Preemies can arrive unexpectedly after a full-term pregnancy. Meet Lani Derrik, busy blogger at Life Anchored who had her second child at 30 weeks.
Preemie after full-term baby
Lani Derrik was busy balancing her popular lifestyle blog, Life Anchored, with her work as a pediatric nurse and family life with her husband, a nurse practitioner, and two-year-old son, John, when at 30 weeks pregnant with daughter, Mary Catherine, she went into preterm labor.
The pregnancy was progressing well and Lani was healthy with the exception of nausea that was continuous. The baby was healthy and measuring appropriately. Then, suddenly, she was faced with a C-section and a daughter in NICU.
“A lot goes through your mind in those hours of preterm labor before delivery and I’m confident that the one thing most moms thinking is if they could have prevented this,” Lani said. “It’s easy to take all the blame of the circumstances on yourself even if it’s something so out of our control.
When did you get to go see Mary Catherine for the first time?
They showed Mary Catherine to me immediately after delivery in the operating room. She was breathing on her own and not in any distress so they took that moment to reassure me. Afterwards, I waited until my spinal from surgery had worn off and I was able to be taken by wheelchair to the NICU.
What was the most difficult part of having a baby born premature?
Uncertainty. My husband and I are both in the medical field. I’m a pediatric registered nurse and he is a family nurse practitioner. We knew all the scary things that happen with preemies but really didn’t have any personal experience with friends or family to know the final outcomes. The most I knew was from caring from them in the hospital.
What got you through the tough times?
Faith in God! I still tell my husband today that I have no idea why this was God’s plan for us but I am confident that He has an amazing purpose in it. I hope that one day He will reveal it to me.
Was there anything anyone did for you that helped make the NICU stay easier?
Hugs. The nurses in the NICU hugged me every day. They are amazing and honestly it was so nice to just lean in on someone.
What kinds of things did you do to feel more like a “regular” mom to Mary?
I remember spending HOURS shopping online for hats. Such a small thing but when they have IV lines and feeding tubes they aren’t able to wear clothing. Hats were okay. I had friends from across the country crochet and send us tiny hats. I shopped online and ordered the tiniest hats I could find. Even the preemie sizes were too small for a while.
How was it relating to friends and family during your NICU stay?
I have an amazing family and friends that you wouldn’t believe. In our time of adjustment we had families in our neighborhood that we’d never met bringing us meals and loving on us. I spent a lot of time online in an Austin-area preemie family Facebook group so I was able to build some friendships with other preemie moms.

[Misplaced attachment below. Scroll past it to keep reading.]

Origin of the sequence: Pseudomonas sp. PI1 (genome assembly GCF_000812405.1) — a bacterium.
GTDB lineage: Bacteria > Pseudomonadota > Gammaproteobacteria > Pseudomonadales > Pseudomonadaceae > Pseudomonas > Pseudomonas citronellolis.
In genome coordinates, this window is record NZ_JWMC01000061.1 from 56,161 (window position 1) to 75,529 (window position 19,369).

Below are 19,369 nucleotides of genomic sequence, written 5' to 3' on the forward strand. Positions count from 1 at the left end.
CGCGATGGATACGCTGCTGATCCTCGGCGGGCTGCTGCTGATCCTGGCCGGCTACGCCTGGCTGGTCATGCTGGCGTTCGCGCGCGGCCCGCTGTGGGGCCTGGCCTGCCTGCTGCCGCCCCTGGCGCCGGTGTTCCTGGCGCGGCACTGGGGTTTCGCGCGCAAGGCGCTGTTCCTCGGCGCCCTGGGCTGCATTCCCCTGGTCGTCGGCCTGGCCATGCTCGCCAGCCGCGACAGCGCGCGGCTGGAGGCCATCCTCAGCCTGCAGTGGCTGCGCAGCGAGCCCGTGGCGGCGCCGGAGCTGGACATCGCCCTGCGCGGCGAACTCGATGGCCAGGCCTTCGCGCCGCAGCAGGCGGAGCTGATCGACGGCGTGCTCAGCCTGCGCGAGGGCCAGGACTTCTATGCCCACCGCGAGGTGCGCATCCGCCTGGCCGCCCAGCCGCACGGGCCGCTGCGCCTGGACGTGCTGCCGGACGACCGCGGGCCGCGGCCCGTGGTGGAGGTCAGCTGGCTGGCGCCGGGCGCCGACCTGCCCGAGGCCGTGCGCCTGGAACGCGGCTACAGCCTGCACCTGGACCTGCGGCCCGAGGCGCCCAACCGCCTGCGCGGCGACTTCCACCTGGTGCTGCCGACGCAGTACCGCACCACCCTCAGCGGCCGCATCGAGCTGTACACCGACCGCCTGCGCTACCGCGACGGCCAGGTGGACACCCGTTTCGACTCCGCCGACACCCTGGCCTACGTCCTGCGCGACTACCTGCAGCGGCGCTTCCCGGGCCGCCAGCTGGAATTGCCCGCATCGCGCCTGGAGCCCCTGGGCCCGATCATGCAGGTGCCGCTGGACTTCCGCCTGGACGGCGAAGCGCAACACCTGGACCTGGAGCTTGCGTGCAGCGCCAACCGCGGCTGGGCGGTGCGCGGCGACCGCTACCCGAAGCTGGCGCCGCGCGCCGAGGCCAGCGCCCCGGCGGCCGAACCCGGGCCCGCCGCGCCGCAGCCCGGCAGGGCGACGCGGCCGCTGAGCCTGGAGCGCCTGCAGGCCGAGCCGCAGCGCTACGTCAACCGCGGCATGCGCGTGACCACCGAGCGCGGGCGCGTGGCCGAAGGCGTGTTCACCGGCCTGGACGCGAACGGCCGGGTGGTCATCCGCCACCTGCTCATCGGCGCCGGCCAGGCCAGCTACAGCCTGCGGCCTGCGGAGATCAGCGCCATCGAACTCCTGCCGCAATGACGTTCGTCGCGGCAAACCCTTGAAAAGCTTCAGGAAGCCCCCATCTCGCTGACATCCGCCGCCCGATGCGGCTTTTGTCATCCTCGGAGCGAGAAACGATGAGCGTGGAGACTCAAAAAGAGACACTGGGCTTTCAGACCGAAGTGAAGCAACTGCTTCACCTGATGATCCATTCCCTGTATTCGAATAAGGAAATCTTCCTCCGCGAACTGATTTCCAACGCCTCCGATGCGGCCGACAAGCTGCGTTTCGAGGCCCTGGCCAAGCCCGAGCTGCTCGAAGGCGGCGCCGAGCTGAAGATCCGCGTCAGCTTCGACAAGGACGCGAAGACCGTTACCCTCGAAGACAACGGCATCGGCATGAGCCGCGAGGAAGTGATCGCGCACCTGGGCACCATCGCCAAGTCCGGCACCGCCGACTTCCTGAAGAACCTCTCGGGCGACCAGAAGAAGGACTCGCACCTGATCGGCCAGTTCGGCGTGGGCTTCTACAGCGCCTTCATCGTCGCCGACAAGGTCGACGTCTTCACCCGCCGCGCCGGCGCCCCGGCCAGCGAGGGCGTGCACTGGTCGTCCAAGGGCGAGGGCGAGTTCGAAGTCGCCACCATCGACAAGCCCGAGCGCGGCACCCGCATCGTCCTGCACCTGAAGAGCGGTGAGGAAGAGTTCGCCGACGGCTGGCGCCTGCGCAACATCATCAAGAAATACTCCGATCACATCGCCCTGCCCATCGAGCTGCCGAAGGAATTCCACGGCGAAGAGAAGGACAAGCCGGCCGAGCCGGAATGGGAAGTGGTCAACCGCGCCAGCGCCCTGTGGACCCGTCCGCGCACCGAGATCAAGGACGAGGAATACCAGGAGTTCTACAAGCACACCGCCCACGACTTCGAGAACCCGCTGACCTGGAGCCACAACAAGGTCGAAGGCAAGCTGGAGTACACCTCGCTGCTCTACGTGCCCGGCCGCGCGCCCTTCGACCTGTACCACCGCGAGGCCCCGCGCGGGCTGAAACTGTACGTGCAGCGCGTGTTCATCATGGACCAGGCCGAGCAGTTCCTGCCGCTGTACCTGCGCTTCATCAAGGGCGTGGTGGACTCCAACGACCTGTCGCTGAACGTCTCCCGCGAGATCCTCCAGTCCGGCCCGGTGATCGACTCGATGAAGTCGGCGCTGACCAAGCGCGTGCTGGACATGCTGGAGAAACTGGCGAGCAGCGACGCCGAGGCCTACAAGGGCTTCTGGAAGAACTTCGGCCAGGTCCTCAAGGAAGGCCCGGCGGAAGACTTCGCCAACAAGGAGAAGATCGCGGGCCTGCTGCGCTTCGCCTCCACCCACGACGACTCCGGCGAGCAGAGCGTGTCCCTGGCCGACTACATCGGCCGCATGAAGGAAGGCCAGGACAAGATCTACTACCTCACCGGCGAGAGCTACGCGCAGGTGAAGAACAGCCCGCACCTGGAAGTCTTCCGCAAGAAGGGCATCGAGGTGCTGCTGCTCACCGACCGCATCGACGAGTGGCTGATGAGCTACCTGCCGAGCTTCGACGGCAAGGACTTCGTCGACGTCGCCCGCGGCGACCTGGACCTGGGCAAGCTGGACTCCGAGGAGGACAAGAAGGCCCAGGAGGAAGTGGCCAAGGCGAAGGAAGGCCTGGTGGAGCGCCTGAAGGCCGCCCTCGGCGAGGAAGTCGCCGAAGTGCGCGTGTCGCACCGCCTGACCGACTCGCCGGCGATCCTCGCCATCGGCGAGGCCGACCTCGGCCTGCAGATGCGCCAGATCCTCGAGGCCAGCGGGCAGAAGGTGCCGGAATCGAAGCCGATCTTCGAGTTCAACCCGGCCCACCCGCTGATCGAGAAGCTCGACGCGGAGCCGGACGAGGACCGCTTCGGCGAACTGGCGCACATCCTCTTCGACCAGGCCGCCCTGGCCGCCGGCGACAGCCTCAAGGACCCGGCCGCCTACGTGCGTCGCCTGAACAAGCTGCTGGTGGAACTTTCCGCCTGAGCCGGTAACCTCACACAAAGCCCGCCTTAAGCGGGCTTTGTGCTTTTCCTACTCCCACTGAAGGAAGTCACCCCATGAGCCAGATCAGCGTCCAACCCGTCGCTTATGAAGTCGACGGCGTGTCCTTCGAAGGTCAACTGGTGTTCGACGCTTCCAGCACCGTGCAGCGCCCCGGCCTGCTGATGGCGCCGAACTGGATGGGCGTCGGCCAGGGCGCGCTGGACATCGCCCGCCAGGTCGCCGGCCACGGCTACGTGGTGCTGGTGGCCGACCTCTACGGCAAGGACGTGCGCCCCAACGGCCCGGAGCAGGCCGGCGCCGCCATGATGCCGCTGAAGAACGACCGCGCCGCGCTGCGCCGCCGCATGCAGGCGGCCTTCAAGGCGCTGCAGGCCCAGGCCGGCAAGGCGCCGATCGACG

My best friend’s daughter spent time in the NICU as a term baby and she was helpful to talk to about the experience as well. I sought a mom mentor through Hand to Hold and she was amazing at answering questions and checking on me.
How did you balance having a two-year-old at home and a preemie in NICU?
My amazing father-in-law came from Alaska for an extended visit. This allowed my husband to return to work and save family medical leave for when Mary came home. My father-in-law would spend the mornings with my older son so that I was able to visit the NICU. I tried to make special time for my son as well. Even if it was something as simple as going to the store just he and I.
How was having a preemie different than having a full-term baby?
This is actually a really hard question to answer. My full-term baby was also my first, so I was completely new to motherhood and all of its glory and challenges. He cluster fed and we had many sleepless nights. We started foods at four months on the dot because I was excited for him to experience it. Milestones were achieved right on time and he continues to reach and exceed these goals.
Mary, my preemie, was in the NICU for the first 45 days of her life. By the time she came home to us, she was past cluster feedings and all night parties. She is reaching some milestones according to her actual age and others according to her adjusted age. When she misses one based on her actual age I begin to worry. Then she shows me how tough she is and I forget that she has her own set of markers.
I feel like I have delayed some things like starting solids because I didn’t feel like she was ready, but also because I’m not ready for my last baby to move to that stage yet. We are taking a more baby-led weaning approach with her.
Life After NICU
How is Mary today?
Mary is a perfect, teething, thriving almost eight-month-old. She is rolling over and sitting up with some assistance. Her favorite foods are sweet potatoes and avocado. She loves when her big brother makes funny faces and sings to her when she wakes up in the morning.
What would you tell a mom who has a preemie baby in NICU right now?
You can do this! Motherhood is tough, there will be many challenges over the years ahead. This is one of those challenges. Take all the support that is offered to you. Don’t feel like a burden to anyone. People want to love on your family. Let them.
I always say preemie moms deserve a merit badge. What merit badges do you think you have earned?
I would say a merit badge for sticking with breastfeeding through all the challenges. I pumped for eight weeks every three hours around the clock. Mary is now exclusively breast fed with the exception of solids.
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